Israel will invest up to a billion shekels in a new Economy Ministry program to build industry "clusters" modeled after Harvard professor Michael E. Porter's economic model.
The program identifies core sectors and helps them to collaborate and develop growth plans, including the potential for public-private investments in companies in these areas. For every $3 invested by the private sector in approved companies, the government will invest $1, making investing in Israeli companies "one of the best and low-risk investments you can make," according to Economy Minister Nir Barkat.
The process for applying for funding has yet to be established
For the last two weeks, Barkat and a team of American experts from Harvard University have been in Israel preparing for the program, for which Barkat plans to reveal a complete working plan sometime next month. The experts met with all relevant ministries, such as Finance, Energy and Tourism, held business roundtables and spoke with local authorities.
According to Barkat, Prime Minister Benjamin Netanyahu and Finance Minister Bezalel Smotrich back the program, including matching sectors with international partners.
"We will create leads and open doors," Barkat told a group of journalists. "The goal is to invest as quickly as possible and to build many public-private partnerships."
The Economy Ministry already has NIS 400 million earmarked for the program. Barkat said the rest would come from other ministers or government grants. In addition, the program will have a dashboard and other tracking tools to monitor progress and success.
"With matching grants, you reduce risk, and the ROI is better," Barkat said.
The team has already started identifying geographic and industry sectors in Israel. These include agri-tech, food-tech and tourism in the Galilee and Golan Heights; biblical tourism and technology in Judea and Samaria, sea biology and desert tourism in Eilat; med-tech in Haifa; life sciences in Jerusalem; desert-tech and cyber in the Negev; and fintech nationally, among other fields.
The clusters are areas where Israel already sees success, and the country believes they will grow with a suitable investment.
In an article published in Harvard Business Review, Porter explained that "today's economic map of the world is dominated by what I call clusters: critical masses—in one place—of unusual competitive success in particular fields. Clusters are a striking feature of virtually every national, regional, state and even metropolitan economy, especially in more economically advanced nations. Silicon Valley and Hollywood may be the world's best-known clusters."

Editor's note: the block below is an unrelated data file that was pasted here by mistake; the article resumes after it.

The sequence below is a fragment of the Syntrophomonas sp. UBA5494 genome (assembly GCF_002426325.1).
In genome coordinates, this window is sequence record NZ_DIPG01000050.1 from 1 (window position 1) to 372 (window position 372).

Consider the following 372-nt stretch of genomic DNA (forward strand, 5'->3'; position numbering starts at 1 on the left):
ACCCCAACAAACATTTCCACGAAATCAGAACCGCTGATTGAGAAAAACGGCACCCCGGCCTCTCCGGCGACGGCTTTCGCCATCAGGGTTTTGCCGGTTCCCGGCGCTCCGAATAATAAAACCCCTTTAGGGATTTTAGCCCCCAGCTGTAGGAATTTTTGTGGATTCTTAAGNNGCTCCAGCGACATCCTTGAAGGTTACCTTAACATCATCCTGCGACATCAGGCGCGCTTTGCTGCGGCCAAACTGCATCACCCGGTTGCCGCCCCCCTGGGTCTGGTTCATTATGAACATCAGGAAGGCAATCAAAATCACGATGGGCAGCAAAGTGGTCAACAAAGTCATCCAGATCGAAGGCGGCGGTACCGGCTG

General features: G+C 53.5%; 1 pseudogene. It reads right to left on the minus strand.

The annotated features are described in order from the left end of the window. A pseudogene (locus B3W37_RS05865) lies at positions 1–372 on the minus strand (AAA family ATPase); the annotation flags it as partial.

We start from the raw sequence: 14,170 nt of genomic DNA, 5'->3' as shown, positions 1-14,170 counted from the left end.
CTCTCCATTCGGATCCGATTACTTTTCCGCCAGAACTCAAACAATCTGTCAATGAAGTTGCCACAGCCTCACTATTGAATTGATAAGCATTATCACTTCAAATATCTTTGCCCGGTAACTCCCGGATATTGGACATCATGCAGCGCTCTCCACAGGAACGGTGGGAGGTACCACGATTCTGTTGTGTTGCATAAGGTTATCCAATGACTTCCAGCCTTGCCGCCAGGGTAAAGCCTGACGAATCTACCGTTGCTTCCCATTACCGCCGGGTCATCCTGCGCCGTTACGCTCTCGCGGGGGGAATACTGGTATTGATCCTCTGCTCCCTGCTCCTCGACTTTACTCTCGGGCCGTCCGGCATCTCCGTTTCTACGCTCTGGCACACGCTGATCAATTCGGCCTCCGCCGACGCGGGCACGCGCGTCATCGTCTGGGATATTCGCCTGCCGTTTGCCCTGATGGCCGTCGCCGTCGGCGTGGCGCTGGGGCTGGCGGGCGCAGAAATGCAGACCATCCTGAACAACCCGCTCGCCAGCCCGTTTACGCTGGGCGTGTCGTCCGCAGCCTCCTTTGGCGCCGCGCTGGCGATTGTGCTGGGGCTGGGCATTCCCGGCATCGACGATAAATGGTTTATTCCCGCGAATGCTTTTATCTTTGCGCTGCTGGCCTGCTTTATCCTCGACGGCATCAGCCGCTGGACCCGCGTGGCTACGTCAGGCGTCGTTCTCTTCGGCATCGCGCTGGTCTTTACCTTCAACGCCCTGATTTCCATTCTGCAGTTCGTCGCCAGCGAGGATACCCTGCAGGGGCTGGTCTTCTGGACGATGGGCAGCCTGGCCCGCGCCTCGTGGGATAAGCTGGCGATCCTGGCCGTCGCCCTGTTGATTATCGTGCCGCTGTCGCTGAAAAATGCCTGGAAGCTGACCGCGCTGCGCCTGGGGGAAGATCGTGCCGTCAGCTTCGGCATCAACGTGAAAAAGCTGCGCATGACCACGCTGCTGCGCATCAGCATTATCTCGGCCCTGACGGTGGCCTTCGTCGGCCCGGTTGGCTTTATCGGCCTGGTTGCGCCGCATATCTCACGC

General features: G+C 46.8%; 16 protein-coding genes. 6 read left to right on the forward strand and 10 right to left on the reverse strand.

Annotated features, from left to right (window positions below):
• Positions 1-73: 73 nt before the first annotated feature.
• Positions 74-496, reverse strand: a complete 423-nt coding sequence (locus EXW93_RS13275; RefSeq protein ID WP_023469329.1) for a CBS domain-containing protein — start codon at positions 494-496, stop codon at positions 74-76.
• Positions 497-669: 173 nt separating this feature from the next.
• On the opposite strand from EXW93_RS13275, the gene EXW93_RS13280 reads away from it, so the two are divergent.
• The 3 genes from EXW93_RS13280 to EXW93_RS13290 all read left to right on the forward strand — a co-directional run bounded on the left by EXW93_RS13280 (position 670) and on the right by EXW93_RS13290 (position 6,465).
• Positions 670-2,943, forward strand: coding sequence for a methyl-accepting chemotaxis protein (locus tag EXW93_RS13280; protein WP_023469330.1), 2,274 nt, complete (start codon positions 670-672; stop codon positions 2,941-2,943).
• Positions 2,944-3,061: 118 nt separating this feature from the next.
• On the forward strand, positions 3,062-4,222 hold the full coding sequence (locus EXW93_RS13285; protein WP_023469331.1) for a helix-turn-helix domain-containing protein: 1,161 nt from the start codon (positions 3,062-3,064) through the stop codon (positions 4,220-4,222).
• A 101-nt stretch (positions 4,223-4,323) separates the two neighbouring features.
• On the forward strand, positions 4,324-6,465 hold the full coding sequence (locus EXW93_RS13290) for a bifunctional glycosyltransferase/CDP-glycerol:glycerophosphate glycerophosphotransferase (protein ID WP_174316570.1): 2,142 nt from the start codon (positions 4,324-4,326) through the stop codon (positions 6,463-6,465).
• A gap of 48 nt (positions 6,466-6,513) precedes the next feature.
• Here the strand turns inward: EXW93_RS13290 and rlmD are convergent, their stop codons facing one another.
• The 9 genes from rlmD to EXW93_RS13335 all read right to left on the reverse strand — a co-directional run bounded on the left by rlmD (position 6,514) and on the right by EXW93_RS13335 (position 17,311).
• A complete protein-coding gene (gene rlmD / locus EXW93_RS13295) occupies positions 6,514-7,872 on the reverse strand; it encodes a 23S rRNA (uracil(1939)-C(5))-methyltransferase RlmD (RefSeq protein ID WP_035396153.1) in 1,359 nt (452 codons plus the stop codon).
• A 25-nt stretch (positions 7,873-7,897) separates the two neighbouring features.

Another example of a cluster is the California wine cluster, which Porter said includes 680 commercial wineries and several thousand independent wine grape growers.
Clusters increase productively, drive the direction and pace of innovation and stimulate the formation of new businesses, according to Porter.
"I have been working with the clustering process for 20 years and have seen it work in many countries. It not only produces results but is logical," said Martin Webber, one of the experts consulting on the cluster initiative, during the press briefing.
Barkat rolled out a similar project when he was mayor of Jerusalem from 2008 to 2018 to help build the city's high-tech industry, and it worked. Jerusalem had 10,000 people working in high-tech when the project started. Today, there are 22,000 - mostly in research. Then, there were 220 hi-tech companies; today, there are more than 600. And the number of Jerusalem unicorns is starting to grow.
The minister pushed back at the idea that judicial overhaul legislation or any other political challenges should stop people from investing in Israel.
"If people invest in Israel in the right places, they will profit," Barkat stressed. "This program is not related to the budget or the political climate. It is a strategic business plan."
The state budget needs to pass by the end of the month.
However, Barkat admitted there would be some challenges, including that Israel needs more qualified labor and that the land allocation and sales laws make it difficult for companies wanting to build or expand.
Barkat concluded, "This is not a program that centers on what we want. Instead, it is based on what we have today that has the potential to be big - to penetrate the international market and succeed in a big way."